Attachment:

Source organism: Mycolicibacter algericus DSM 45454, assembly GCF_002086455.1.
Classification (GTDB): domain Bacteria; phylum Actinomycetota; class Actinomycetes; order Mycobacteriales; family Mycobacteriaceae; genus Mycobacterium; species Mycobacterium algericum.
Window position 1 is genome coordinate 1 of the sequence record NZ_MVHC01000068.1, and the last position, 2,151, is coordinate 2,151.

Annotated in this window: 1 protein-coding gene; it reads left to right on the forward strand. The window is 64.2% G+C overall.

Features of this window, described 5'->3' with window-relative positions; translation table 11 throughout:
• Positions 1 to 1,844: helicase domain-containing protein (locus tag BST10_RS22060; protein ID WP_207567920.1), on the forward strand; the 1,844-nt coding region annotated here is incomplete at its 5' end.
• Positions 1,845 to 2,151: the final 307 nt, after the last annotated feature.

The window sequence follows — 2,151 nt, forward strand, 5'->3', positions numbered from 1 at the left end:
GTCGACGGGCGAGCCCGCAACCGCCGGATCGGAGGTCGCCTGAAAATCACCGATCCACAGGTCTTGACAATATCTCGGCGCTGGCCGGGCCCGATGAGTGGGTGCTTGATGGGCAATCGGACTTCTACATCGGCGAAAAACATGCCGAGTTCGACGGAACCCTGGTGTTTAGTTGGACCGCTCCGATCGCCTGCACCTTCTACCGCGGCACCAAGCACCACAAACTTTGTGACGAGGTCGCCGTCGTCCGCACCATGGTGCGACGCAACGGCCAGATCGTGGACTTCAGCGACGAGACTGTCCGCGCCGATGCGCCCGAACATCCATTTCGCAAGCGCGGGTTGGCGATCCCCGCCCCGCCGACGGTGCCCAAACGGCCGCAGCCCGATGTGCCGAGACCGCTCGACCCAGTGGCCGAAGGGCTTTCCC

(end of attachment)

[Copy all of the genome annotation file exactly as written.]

Source organism: Mycolicibacter algericus DSM 45454, assembly GCF_002086455.1.
Classification (GTDB): domain Bacteria; phylum Actinomycetota; class Actinomycetes; order Mycobacteriales; family Mycobacteriaceae; genus Mycobacterium; species Mycobacterium algericum.
Window position 1 is genome coordinate 1 of the sequence record NZ_MVHC01000068.1, and the last position, 2,151, is coordinate 2,151.

Annotated in this window: 1 protein-coding gene; it reads left to right on the forward strand. The window is 64.2% G+C overall.

Features of this window, described 5'->3' with window-relative positions; translation table 11 throughout:
• Positions 1 to 1,844: helicase domain-containing protein (locus tag BST10_RS22060; protein ID WP_207567920.1), on the forward strand; the 1,844-nt coding region annotated here is incomplete at its 5' end.
• Positions 1,845 to 2,151: the final 307 nt, after the last annotated feature.

The window sequence follows — 2,151 nt, forward strand, 5'->3', positions numbered from 1 at the left end:
GTCGACGGGCGAGCCCGCAACCGCCGGATCGGAGGTCGCCTGAAAATCACCGATCCACAGGTCTTGACAATATCTCGGCGCTGGCCGGGCCCGATGAGTGGGTGCTTGATGGGCAATCGGACTTCTACATCGGCGAAAAACATGCCGAGTTCGACGGAACCCTGGTGTTTAGTTGGACCGCTCCGATCGCCTGCACCTTCTACCGCGGCACCAAGCACCACAAACTTTGTGACGAGGTCGCCGTCGTCCGCACCATGGTGCGACGCAACGGCCAGATCGTGGACTTCAGCGACGAGACTGTCCGCGCCGATGCGCCCGAACATCCATTTCGCAAGCGCGGGTTGGCGATCCCCGCCCCGCCGACGGTGCCCAAACGGCCGCAGCCCGATGTGCCGAGACCGCTCGACCCAGTGGCCGAAGGGCTTTCCC